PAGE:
steam cylinder oil check valve and loop into the steam loop on the front side of the fire wall

For the steam cylinder oil winker to operate properly a check valve must be placed in the discharge line from the winker.  Do to the simplicity of non-condensing cars, many had the check valve attached to the discharge of the winker where the line to the steam line was short.  When condensing cars were introduced with a conventional dashboard for mounting of gauges and controls instead of the simpler firewall mounting of the non-condensing car era, the installation of a steam cylinder oil check valve was more difficult do to space limitations.  Thus the check valve was relocated to the boiler side of the firewall.

Pictured at the left is the steam cylinder oil line coming through the firewall with a right angle tubing fitting.  The hexagonal check valve is attached to this fitting in a vertical orientation.  Out of the top of the check valve is the tubing connection to the steam loop (the steam cylinder oil tubing is partially hidden behind the low water cut-off fuel line).

The steam cylinder oil check valve is similar in functionality and operation to the check valves found at other locations on a Stanley.  Due to the thick molasses-like viscosity of the steam oil the motion of the check ball can be slow and thus a light spring is used to quicken the action of the check valve closing off.  The steam cylinder oil check valve is slightly different form the more common check valves found on a Stanley in that a check ball is not used but is replaced with a brass rod with a pencil-like point on one end to seat in the body of the check valve.  The valve can also be smaller since only minute amounts of steam cylinder must pass through the valve.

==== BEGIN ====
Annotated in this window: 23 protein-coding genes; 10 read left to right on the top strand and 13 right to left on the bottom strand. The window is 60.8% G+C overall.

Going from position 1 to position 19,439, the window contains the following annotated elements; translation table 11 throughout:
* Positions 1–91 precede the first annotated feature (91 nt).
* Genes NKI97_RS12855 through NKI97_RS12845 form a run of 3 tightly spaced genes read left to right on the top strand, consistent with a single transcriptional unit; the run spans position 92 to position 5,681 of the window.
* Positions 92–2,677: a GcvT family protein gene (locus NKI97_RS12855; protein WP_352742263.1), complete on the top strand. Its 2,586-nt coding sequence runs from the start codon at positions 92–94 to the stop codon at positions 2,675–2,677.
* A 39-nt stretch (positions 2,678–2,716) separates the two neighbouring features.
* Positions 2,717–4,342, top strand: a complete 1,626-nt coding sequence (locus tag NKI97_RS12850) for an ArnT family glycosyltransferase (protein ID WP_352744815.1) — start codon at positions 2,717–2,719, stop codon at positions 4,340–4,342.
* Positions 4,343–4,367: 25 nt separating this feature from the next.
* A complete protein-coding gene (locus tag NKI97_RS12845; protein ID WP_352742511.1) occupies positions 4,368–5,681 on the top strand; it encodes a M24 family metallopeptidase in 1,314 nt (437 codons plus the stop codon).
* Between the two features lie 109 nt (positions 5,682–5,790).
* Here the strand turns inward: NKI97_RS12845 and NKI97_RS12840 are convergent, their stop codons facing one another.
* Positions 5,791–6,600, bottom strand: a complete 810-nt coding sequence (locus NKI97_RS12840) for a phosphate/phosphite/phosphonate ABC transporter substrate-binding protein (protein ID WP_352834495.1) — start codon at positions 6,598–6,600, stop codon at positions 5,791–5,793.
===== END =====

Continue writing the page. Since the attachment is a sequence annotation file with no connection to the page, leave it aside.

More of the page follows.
Careful examination of the steam oil check valve shown in the photograph reveals it to be machined from two brass hexagonal pieces of brass which can be screwed together.  The lower hexagonal section of the check valve has male 1/8" NPT threads and screws into the right-angle fitting coming through the firewall.  Steam cylinder oil is supplied to the bottom of the check valve assembly.  The check cylinder (the equivalent to the check ball in other Stanley check valves) is located inside a cylindrical cavity in the lower hexagonal section.  A light spring is inserted behind the check cylinder and compression of the spring is accomplished when the hexagonal cap section is screwed in place.  The oil flows through a hole in the hexagonal cap of the check valve which has 1/4" flare and flare nut for the attachment of the tubing that leads to the steam loop.